News Update on Learning Strategies: March – 2020

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News Update on Learning Strategies: March – 2020

March 11, 2020 EDUCATION 0

Vocabulary Learning Strategies and Language Learning Outcomes

We aimed to establish the vocabulary learning strategies used by Chinese university learners of English and the relationship between their strategies and outcomes in learning English. We asked 850 sophomore non‐English majors at Beijing Normal University to complete a vocabulary learning questionnaire. [1]

Learning Strategies in Foreign Language Instruction

This paper summarizes the findings of a three year project which investigated the use of learning strategies by foreign language students and their teachers,1 and suggests specific classroom applications for learning strategy instruction.[2]

Patterns in Student Learning: Relationships Between Learning Strategies, Conceptions of Learning, and Learning Orientations

This paper reviews the research conducted in the last decade on patterns in student learning, mostly in higher education. More specifically, the review focuses on a series of studies that have in common (a) the use of the Inventory of Learning Styles (ILS), an instrument aimed at measuring several components of student learning, namely, cognitive processing strategies, metacognitive regulation strategies, conceptions of learning, and learning orientations; and/or (b) an integrative learning theory focussing on the interplay between self-regulation and external regulation of learning processes as a theoretical framework. [3]

Effects of Peer-Assisted Learning Strategies as Pedagogical Approaches on Students’ Academic Performance in Basic Science

Instruction involves the art of impacting knowledge unto students in order to bring about a change in behaviour as a result of experiences from the impacted knowledge. The art of impacting knowledge requires the teacher selecting appropriate pedagogical strategies that would bring about appreciable academic achievement among the students. This study was carried out to examine the effects of peer-assisted learning strategies as pedagogical approaches on students’ academic performance in basic science. [4]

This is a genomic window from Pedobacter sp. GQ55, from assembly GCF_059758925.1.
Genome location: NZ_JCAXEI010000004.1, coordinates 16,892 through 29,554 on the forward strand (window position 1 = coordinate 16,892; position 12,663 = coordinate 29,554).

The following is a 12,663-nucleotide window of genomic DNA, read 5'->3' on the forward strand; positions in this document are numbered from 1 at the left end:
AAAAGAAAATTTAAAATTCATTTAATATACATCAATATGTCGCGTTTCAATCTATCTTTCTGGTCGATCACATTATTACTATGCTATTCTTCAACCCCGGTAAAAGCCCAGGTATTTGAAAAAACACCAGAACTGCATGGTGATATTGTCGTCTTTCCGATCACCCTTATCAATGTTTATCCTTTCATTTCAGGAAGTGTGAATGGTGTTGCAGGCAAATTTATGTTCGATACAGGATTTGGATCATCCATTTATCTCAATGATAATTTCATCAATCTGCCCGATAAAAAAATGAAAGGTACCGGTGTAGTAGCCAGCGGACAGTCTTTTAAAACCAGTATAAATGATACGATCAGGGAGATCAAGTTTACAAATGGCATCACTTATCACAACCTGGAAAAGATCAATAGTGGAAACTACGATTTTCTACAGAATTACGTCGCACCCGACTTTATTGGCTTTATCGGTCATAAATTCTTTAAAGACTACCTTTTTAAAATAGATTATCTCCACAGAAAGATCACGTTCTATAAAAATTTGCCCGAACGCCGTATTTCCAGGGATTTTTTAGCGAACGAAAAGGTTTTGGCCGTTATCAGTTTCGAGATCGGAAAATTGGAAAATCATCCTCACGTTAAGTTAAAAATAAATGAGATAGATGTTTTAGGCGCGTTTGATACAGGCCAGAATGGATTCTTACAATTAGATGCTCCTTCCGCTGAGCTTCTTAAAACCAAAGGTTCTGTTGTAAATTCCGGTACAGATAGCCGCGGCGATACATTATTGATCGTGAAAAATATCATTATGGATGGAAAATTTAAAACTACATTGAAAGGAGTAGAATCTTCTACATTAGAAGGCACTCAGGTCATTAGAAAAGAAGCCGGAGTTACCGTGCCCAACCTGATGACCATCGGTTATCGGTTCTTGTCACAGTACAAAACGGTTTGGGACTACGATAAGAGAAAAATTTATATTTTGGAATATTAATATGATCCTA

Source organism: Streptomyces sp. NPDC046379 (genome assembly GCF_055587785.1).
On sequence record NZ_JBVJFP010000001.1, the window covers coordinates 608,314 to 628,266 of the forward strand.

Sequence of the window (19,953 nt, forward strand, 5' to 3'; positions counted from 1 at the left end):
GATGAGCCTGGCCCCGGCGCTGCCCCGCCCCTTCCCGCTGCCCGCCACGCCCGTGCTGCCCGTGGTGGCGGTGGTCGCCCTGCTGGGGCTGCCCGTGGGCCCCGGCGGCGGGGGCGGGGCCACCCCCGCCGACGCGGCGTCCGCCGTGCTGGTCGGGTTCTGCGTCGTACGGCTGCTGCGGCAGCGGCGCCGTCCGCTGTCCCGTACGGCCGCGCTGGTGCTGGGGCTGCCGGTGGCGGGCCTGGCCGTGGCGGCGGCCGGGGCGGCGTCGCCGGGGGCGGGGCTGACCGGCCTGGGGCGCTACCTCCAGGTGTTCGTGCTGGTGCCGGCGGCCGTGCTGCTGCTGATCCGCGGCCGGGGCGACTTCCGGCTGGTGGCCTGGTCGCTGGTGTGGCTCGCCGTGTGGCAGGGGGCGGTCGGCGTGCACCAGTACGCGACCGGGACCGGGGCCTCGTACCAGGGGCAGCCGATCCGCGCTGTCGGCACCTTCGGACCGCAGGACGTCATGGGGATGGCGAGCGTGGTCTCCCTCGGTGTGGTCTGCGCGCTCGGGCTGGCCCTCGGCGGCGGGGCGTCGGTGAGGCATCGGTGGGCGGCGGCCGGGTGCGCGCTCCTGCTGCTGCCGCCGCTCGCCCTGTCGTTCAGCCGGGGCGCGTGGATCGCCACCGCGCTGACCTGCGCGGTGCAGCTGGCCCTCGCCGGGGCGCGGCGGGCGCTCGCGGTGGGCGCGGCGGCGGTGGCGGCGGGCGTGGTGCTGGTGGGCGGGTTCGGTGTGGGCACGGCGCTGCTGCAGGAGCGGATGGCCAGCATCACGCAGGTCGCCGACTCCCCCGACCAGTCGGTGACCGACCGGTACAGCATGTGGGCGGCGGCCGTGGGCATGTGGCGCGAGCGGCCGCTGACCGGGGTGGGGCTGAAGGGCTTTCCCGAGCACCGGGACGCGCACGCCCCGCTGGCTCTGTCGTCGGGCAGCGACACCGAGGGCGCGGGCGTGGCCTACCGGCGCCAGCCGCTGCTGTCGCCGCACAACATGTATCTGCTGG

Self-efficacy as a Function of Language Learning Strategy Use

The present study investigated the predictive power of language learning strategy types on various types of self-efficacy (general and academic self-efficacy and self-regulatory efficacy). To this end, 147 male and females B. A level students majoring in English translation and English language teaching were selected. A general proficiency test (MTELP) was administered to homogenize the participants. Other instruments were the Strategy Inventory for Language Learning (SILL), a 12item General Self-efficacy scale, an 8-item Academic Self-efficacy scale, and an 11-item Selfregulatory Efficacy scale. Three separate stepwise multiple regression procedures were used to analyse the obtained data. The results indicated a positive relationship between affective and memory strategies and general self-efficacy, and a significant but negative relationship between cognitive strategies and general self-efficacy. Moreover, meta-cognitive, compensation, and memory strategies were predictors of academic self-efficacy. The findings also showed that affective and memory strategies had predictive power on self-regulatory efficacy. [5]

Referenc

[1] Gu, Y. and Johnson, R.K., 1996. Vocabulary learning strategies and language learning outcomes. Language learning46(4), pp.643-679.

[2] Chamot, A.U. and Kupper, L., 1989. Learning strategies in foreign language instruction. Foreign language annals22(1), pp.13-22.

[3] Vermunt, J.D. and Vermetten, Y.J., 2004. Patterns in student learning: Relationships between learning strategies, conceptions of learning, and learning orientations. Educational psychology review16(4), pp.359-384.

[4] A. Benjamin, E. and O. Emmanuel, F. (2018) “Effects of Peer-Assisted Learning Strategies as Pedagogical Approaches on Students’ Academic Performance in Basic Science”, Asian Journal of Education and Social Studies, 2(2), pp. 1-8. doi: 10.9734/AJESS/2018/40830.

[5] Zarei, A.A. and Gilanian, M., 2015. Self-efficacy as a function of language learning strategy use. Journal of Education, Society and Behavioural Science, pp.223-235.

 

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